[rspec-users] Best Practice for Controllers

David Kahn dk at structuralartistry.com
Fri Jan 21 23:25:28 EST 2011


On Mon, Jan 17, 2011 at 1:43 PM, David Chelimsky <dchelimsky at gmail.com>wrote:

> On Jan 17, 2011, at 10:16 AM, David Kahn wrote:
>
> On Mon, Jan 17, 2011 at 9:48 AM, Ants Pants <antsmailinglist at gmail.com>wrote:
>
>> Hello all,
>>
>> From what I've seen, this type of question doesn't really seem to get an
>> answer on this list as most of the replies relate to failures of RSpec. If
>> this is the case, where is the best place to go to get advice about best
>> practices etc?
>>
>> I have a question about best practice. In some of my controllers only an
>> admin user can perform edit, update, show etc. So I have a before filter in
>> those controllers; ApplicationController#authorise_is_admin
>>
>> The ApplicationController#authorise_is_admin throws an AccessDenied
>> exception and that is caught in ApplicationController#access_denied
>>
>> My question is, in the spec for the calling controller, let's say
>> ProductGroups, what should I spec?
>>
>> I have a context "user is admin" and that's easy to spec, but the context
>> "user is not admin" is where I'm stuck as no actions are performed in that
>> controller but I would just like to cover that failure somehow.
>>
>> Interesting question. I had the same dilemma and decided that it took too
> much effort and test code to test this at the controller level. What I do
> (and this may or may not work for you depending on your apps security
> needs), is to have an authorize method in the User model. It returns success
> or failure based on the controller and action passed. The model looks
> something like this:
>
>   def authorize(controller_name, action_name)
>     if self.role
>       current_role = self.role.name
>     else
>       # guest user is empty user
>       current_role = 'guest'
>     end
>
>
>     case controller_name
>     when 'activations'
>       if current_role != 'guest'
>         return set_autorize_failure_value("You are already logged in to the
> system. If you are activating a new user please log out first and try
> again.")
>       end
>       return authorize_success_message
>
>     when 'feedback_supports'
>       if current_role == 'guest' || current_role == 'sysadmin'
>         return set_autorize_failure_value(LOGIN_NOTICE)
>       end
>       return authorize_success_message
> ...
>
> end
>
> Then in the spec it is real easy:
>
>   describe "user authorization - guest role" do
>     it "is authorized to access certain pages only" do
>       user = User.new
>       user.authorize('activations', 'create')[:success].should == true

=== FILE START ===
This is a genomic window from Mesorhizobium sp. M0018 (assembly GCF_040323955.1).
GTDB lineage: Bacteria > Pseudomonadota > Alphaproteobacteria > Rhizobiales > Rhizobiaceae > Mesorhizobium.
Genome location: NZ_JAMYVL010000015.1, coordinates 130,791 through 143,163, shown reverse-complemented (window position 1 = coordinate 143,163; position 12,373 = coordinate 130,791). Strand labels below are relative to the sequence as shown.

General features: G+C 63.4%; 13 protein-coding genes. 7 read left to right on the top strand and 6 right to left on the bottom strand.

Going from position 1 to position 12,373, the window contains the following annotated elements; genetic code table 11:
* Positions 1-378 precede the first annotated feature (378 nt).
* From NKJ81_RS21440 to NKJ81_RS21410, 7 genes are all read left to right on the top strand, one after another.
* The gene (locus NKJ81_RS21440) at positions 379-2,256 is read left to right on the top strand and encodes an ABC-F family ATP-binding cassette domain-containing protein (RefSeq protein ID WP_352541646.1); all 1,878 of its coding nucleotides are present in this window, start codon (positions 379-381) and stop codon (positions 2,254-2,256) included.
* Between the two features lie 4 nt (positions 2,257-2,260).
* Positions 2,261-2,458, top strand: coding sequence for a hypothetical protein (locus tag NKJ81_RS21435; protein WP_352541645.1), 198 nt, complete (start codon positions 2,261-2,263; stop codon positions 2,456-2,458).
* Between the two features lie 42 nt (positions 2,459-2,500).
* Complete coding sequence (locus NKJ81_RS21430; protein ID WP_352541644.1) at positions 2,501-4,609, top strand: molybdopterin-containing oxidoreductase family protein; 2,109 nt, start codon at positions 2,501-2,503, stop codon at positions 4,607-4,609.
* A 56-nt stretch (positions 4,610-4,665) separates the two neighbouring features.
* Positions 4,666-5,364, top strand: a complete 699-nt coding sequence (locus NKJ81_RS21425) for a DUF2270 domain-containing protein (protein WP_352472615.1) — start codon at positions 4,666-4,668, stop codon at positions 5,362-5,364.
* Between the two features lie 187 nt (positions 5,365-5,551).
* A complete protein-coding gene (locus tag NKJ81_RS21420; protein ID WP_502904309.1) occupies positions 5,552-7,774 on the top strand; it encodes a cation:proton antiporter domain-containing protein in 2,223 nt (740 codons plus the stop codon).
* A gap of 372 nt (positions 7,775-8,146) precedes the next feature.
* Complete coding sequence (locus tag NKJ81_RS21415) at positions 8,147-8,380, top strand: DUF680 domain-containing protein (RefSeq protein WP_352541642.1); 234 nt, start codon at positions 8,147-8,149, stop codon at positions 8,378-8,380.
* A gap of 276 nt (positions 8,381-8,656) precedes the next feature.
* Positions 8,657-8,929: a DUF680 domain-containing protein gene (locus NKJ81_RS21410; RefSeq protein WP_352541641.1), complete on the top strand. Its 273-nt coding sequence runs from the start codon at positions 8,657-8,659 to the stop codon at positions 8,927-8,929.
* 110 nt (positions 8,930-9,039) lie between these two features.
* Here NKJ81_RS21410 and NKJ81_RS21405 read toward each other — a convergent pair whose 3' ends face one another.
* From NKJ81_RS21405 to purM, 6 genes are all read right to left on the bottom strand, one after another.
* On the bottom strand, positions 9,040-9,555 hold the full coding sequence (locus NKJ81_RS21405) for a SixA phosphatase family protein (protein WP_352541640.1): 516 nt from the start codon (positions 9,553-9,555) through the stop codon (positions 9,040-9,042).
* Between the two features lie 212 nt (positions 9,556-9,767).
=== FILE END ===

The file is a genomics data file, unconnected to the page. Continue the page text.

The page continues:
>       user.authorize('home', 'index')[:success].should == false
>
>     ....
>
>     end
>   end
>
> This might not be everyone's cup of tea and I am sure I can refactor and
> make this less verbose, but what I like is having the 'dna' of all my access
> rights app wide in one place.
>
>
> Definitely agree with the idea of keeping decisions in one place. I don't
> really like the idea of 'controllers' living inside a model, but change
> 'controller_name' to 'resource_collection_name' and that solves that
> problem.
>
> I would still want to specify that the controller asks the user for
> authorization. WDYT?
>

If I am following the thread right, I should clarify that I call 'authorize'
from the application controller -- should have included this in my first
response. It is from there that the User model is invoked:

class ApplicationController < ActionController::Base

    private

    def authorize
      if current_user
        return_value = current_user.authorize(controller_name, action_name)
      else
        return_value = User.new.authorize(controller_name, action_name)
      end

      if !return_value[:success]
        flash[:notice] = return_value[:failure_message]
        if current_user
          redirect_to home_path
        else
          redirect_to login_path
        end
      end
    end

end


I would not venture to say what I have is the best but just what came up
from refactoring in search of simplifying my code and tests. I also do not
like the idea of anything dependent like a session or params or something
else from a controller getting coupled to a model, but in this case it feels
to me that the model is just a switchboard in decision-making, which for me
I would consider business logic.




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